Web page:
Ryan Marganti over at SoulSizzle.com runs through what WordPress hooks are, and how you might use them including some simple examples. He reviews WordPress filters, edits to your functions.php file, the get_terms hook, and where you might find out more references about hooks. This is a nice introduction for WordPress theme or plugin developer newbie. Check out his other posts while you’re over there.
Lately I’ve been working a lot in WordPress and it has started to dawn on me how powerful the software is. I can only imagine what’s coming in WordPress 3.0. The power I’m referring to specifically is the ability to use custom fields with posts/pages. This basically allows an editor the ability to associate related information with an entry or record into the database. As a simple example, visualize splitting an entry into 3 variations: Full, summary, tease (or large, medium, small) and have every thing encapsulated in the same database record. Here on ChrisDigital’s Digital Designer Blog, I’m using this in the Bookmark links section to grab the “referrer”, “source” and their URLS from each post. This is very cool…
Foundation for a framework
In addition, anybody has access to the source code so you can blow up the whole posts/pages paradigm (by using your own code methodology) and still have access to all the built-in WordPress goodies. I can easily see an advanced developer using this code base as a framework to make a stripped down event booking system, inventory control catalogue or some other database entry system that needs an easy admin user interface for maintenance personnel. They can even change the admin interface for their purposes, or just find a cool admin theme like this one I came across recently.
If you’re not familiar with WordPress, check out WordPress.org for some background information. It’s safe to say I really like WordPress, and it reminds me a lot of a CMS that I really liked (despite a few quirks that it had) and used 3 years ago for a project. The CMS I’m referring to is CMS Made Simple. If you find that humorous you should realize that at CMSMS has been downloaded 750,000 times (as of October 2009) and it does have a loyal user base. However, CMS pales in comparison to WordPress’ recent update, 2.9, which has been downloaded 3,999,515 times (as of this writing) and that fact alone gives you an glimpse into why I switched. Nevertheless, my experience with CMSMS was very positive and I barely had to touch the documentation. It just all made sense, and I jumped in with both feet. I was up to my elbows in code, mucking around with templates in no time. I’m pretty much in the same place with WordPress right now.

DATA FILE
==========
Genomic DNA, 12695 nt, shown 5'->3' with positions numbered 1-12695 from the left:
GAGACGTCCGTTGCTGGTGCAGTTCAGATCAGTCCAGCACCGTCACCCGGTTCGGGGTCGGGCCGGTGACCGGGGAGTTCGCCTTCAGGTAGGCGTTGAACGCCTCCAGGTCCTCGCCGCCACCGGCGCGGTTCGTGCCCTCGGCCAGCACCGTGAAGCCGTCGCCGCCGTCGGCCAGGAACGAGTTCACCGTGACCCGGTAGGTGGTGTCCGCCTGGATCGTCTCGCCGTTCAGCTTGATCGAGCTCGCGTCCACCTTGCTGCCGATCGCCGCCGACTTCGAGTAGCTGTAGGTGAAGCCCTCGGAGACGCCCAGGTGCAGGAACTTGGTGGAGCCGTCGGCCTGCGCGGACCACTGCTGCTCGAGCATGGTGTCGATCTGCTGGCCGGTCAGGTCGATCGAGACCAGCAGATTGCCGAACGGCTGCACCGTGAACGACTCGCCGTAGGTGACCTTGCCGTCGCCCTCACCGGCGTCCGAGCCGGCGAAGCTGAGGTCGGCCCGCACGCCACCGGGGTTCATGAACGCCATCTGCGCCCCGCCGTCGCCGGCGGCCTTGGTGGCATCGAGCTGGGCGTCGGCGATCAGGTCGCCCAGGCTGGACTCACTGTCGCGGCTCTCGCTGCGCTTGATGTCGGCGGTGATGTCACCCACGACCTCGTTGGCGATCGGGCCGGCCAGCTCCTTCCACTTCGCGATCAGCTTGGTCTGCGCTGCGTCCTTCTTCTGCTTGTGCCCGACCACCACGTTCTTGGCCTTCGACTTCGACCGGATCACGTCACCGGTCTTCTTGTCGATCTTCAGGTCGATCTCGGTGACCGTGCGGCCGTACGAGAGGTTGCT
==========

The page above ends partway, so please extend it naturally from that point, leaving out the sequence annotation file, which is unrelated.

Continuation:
Back to the powerful magic
As I was working in WordPress recently, I ran into a situation in which I needed to pull specific data out of the database about each page in a WordPress install and then print that information to the homepage for a theme I was tweaking. The answer was integrating custom fields into each entry and adding some minor edits to a few template files. When I finished, I got up from my desk and went to get a latte. I was done.
To get an idea of what you can do with this feature, Smashing magazine has a great roundup of some custom field hacks that can make your theme stand out. And as I mentioned in the intro here’s a great post about hacking the appearance of WordPress custom fields and how they function in the control panel. There’s no doubt in my mind that depending on the scale of your project WordPress makes a flexible CMS.
Jumping into WordPress theme development
Needless to say, you can find guidance for creating your own WordPress theme online. In addition, there are some powerful WordPress theme development frameworks you can experiment with that pretty much push theme development to the next level. Personally, I like to target my tweaks and be the originator of the code changes instead of adding another layer of coding standards/documentation that I will need to deal with.
Can I get a little help?
Half the battle of understanding any software or framework is finding help and figuring out the nomenclature and structural paradigms of folders and files. In this regard, WordPress is impressive; you just need to do a couple of Google searches and you have an answer to whatever is confusing you, ails your current install, or offers the right fix for the piece of code that you’re tweaking.
You can easily pull up resources in your Web browser such as WordPress’ codex, forums, developer community, plug-in architecture, and themes. It’s like this growing unstoppable force. Check out these video WordPress tutorials for example. This is a sample of how hard devotees work at WordPress evangelism. Eventually, you will be assimilated. You can even test drive it for free on their hosted platform.
Why go through all this trouble?
Why would you want to invest time into bending Wordress to your will? I’ll give you two reasons:
1. For now it’s open source with a reasonable learning curve that gets you up and running quickly.
2. And as mentioned above, WordPress’ admin control panel is pretty easy to use AND explain to your Web design clients for example. Which means they’re not calling you for very easy edits, and you can focus on big ticket changes. No more having to track and bill for minutiae.
Here’s a rundown on 5 approaches you can take to get your Web clients familiar with the WordPress admin interface.
Here’s a great question and answer thread from LinkedIn.com (account required) that details some plugin favorites by Linkedin members and issues associated with using plugins.